Obama considering scaled-down Afghan war plan
WASHINGTON — President Barack Obama is considering a scaled-down version of the war plan advanced by his top Afghanistan commander, Gen. Stanley McChrystal, U.S. officials say.
Such a narrowed military mission would increase American forces to accomplish the commander’s broadest goals of protecting Afghan cities and key infrastructure. But with fewer troops, the strategy likely would cut back on McChrystal’s ambitious objectives, amounting to what one official described as “McChrystal Light.”
Senior White House officials Wednesday stressed, however, that the president has not settled on any new troop numbers and continues to debate other strategic approaches to the 8-year-old Afghanistan war. The officials say Obama has not yet settled on the narrowed option or any other as his final choice for how to overhaul the war effort.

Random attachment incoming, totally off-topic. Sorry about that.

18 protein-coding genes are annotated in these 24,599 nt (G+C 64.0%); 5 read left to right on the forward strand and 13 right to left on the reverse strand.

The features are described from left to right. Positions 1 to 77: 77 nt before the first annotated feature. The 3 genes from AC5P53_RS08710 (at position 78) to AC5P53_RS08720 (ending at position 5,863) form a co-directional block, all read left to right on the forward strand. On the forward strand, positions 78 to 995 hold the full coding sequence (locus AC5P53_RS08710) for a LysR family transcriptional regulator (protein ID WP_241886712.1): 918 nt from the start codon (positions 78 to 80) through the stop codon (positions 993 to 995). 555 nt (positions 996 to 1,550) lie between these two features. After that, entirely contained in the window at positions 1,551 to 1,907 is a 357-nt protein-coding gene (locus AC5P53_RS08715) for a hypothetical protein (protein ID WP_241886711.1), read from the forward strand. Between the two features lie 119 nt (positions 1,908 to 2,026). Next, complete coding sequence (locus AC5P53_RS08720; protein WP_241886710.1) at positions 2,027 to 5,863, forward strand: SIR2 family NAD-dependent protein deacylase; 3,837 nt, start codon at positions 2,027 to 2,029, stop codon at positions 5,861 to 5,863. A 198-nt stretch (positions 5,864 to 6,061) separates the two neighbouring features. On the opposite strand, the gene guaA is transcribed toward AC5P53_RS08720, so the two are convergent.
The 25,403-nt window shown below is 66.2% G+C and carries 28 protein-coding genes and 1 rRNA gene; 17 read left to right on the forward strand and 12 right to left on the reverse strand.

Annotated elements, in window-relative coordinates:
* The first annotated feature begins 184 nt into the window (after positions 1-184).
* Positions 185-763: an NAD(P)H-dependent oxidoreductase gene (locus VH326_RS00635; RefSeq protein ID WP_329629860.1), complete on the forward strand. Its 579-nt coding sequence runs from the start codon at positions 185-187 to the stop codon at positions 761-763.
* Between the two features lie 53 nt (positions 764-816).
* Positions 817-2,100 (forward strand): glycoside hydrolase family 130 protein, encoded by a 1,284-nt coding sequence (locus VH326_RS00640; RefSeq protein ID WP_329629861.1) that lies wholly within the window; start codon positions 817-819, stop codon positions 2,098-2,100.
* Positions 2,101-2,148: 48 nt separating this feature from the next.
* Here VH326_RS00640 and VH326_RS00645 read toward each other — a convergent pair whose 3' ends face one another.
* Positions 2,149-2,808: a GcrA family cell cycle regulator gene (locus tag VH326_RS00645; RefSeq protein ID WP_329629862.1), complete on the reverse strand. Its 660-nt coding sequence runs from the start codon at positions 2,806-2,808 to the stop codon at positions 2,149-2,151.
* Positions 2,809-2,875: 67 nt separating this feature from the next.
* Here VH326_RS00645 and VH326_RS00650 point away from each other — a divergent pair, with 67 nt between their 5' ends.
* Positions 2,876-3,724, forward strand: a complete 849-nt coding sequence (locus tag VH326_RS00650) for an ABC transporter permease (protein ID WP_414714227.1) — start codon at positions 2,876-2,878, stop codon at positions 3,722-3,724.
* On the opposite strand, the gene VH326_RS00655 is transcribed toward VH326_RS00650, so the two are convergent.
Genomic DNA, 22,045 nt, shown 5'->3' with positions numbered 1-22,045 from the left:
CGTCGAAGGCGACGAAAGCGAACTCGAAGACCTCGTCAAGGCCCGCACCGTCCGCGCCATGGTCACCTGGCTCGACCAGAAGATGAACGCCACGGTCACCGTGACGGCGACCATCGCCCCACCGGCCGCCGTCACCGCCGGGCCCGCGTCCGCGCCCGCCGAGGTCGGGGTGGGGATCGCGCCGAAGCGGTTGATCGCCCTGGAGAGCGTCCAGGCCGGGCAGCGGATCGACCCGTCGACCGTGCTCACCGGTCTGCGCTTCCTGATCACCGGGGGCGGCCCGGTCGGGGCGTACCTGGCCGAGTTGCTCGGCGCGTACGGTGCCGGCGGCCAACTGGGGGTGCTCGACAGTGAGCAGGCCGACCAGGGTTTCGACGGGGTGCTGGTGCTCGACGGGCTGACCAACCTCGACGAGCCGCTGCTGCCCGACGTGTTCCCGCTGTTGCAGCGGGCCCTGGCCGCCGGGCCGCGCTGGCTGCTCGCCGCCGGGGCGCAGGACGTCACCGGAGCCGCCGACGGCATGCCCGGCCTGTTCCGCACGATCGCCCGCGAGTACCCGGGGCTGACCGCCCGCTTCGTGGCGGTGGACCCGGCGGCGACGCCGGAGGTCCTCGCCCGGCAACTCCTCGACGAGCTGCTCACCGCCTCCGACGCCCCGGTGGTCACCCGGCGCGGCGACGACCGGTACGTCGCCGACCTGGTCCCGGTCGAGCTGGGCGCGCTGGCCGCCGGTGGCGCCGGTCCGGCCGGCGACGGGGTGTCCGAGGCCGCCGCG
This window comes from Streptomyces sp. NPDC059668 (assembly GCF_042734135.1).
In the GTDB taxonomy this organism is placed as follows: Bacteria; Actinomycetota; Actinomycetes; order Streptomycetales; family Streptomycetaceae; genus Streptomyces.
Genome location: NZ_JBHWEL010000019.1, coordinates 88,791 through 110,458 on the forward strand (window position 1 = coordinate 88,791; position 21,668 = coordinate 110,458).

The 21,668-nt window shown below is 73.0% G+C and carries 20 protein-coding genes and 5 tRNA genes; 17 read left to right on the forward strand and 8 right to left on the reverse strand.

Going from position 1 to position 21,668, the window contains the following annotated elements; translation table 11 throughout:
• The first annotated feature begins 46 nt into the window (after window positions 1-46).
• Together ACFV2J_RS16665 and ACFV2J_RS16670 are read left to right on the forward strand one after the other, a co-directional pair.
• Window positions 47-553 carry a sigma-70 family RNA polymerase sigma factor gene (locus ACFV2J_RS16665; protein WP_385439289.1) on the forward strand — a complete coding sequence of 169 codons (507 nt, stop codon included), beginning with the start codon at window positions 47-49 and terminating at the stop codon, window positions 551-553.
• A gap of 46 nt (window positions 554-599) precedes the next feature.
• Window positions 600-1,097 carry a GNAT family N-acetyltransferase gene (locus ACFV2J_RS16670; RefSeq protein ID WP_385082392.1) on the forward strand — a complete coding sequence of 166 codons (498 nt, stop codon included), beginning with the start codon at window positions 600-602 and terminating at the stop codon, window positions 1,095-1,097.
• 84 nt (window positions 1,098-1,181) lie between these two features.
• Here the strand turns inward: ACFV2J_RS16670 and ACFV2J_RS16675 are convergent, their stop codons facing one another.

Two officials, speaking on condition of anonymity because Obama has not announced his decision, said the troop numbers probably would be lower than McChrystal’s preference, at least at the outset. The officials did not divulge exact numbers.
A stripped-down approach would signal caution in widening a war that is going worse this year than last despite intense U.S. attention and an additional 21,000 U.S. forces sent there on Obama’s watch.
Fourteen Americans were killed Monday in Afghanistan in two helicopter crashes, and roadside bombings Tuesday left eight U.S. troops dead. October has been the worst month for U.S. fatalities since the U.S.-led invasion of Afghanistan began in October 2001.
Under the pared-down option, McChrystal would be given fewer forces than the 40,000 additional troops he has asked for atop the current U.S. force of 68,000, officials told The Associated Press. The option still would adopt the commander’s overall goals for a counterinsurgency strategy aimed at turning the corner against the Taliban next spring.
That approach would reflect a shift in thinking about what parts of the war mission are most important and the intense political domestic debate over Afghan policy.